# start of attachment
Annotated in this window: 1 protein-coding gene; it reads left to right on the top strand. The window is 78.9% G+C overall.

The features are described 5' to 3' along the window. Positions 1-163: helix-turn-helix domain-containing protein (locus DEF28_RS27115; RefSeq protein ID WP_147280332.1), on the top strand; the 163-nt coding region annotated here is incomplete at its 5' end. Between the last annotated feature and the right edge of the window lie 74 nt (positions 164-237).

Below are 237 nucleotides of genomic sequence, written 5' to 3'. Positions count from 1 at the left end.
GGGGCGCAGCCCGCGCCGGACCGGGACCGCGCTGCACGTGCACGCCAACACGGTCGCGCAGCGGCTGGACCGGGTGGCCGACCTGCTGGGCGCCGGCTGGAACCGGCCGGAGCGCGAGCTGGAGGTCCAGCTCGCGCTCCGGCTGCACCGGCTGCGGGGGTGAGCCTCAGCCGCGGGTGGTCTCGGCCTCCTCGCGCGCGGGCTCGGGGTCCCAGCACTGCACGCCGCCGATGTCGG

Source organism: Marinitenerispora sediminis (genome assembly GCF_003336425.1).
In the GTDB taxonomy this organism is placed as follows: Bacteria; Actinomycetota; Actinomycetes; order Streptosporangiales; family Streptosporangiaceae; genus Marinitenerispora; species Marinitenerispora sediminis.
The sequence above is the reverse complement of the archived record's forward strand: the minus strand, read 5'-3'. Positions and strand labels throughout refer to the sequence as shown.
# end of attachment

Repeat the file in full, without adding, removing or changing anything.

Annotated in this window: 1 protein-coding gene; it reads left to right on the top strand. The window is 78.9% G+C overall.

The features are described 5' to 3' along the window. Positions 1-163: helix-turn-helix domain-containing protein (locus DEF28_RS27115; RefSeq protein ID WP_147280332.1), on the top strand; the 163-nt coding region annotated here is incomplete at its 5' end. Between the last annotated feature and the right edge of the window lie 74 nt (positions 164-237).

Below are 237 nucleotides of genomic sequence, written 5' to 3'. Positions count from 1 at the left end.
GGGGCGCAGCCCGCGCCGGACCGGGACCGCGCTGCACGTGCACGCCAACACGGTCGCGCAGCGGCTGGACCGGGTGGCCGACCTGCTGGGCGCCGGCTGGAACCGGCCGGAGCGCGAGCTGGAGGTCCAGCTCGCGCTCCGGCTGCACCGGCTGCGGGGGTGAGCCTCAGCCGCGGGTGGTCTCGGCCTCCTCGCGCGCGGGCTCGGGGTCCCAGCACTGCACGCCGCCGATGTCGG

Source organism: Marinitenerispora sediminis (genome assembly GCF_003336425.1).
In the GTDB taxonomy this organism is placed as follows: Bacteria; Actinomycetota; Actinomycetes; order Streptosporangiales; family Streptosporangiaceae; genus Marinitenerispora; species Marinitenerispora sediminis.
The sequence above is the reverse complement of the archived record's forward strand: the minus strand, read 5'-3'. Positions and strand labels throughout refer to the sequence as shown.